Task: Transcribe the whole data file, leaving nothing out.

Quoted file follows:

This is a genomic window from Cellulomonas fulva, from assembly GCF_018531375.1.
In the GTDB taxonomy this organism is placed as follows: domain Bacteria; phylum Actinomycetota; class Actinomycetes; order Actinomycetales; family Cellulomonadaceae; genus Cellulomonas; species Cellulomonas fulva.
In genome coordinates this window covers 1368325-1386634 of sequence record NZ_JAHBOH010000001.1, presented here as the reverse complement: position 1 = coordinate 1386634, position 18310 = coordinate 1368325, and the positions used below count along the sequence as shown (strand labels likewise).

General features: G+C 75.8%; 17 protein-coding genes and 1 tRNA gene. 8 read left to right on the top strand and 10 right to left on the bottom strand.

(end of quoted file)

This is a genomic window from Cellulomonas fulva, from assembly GCF_018531375.1.
In the GTDB taxonomy this organism is placed as follows: domain Bacteria; phylum Actinomycetota; class Actinomycetes; order Actinomycetales; family Cellulomonadaceae; genus Cellulomonas; species Cellulomonas fulva.
In genome coordinates this window covers 1368325-1386634 of sequence record NZ_JAHBOH010000001.1, presented here as the reverse complement: position 1 = coordinate 1386634, position 18310 = coordinate 1368325, and the positions used below count along the sequence as shown (strand labels likewise).

General features: G+C 75.8%; 17 protein-coding genes and 1 tRNA gene. 8 read left to right on the top strand and 10 right to left on the bottom strand.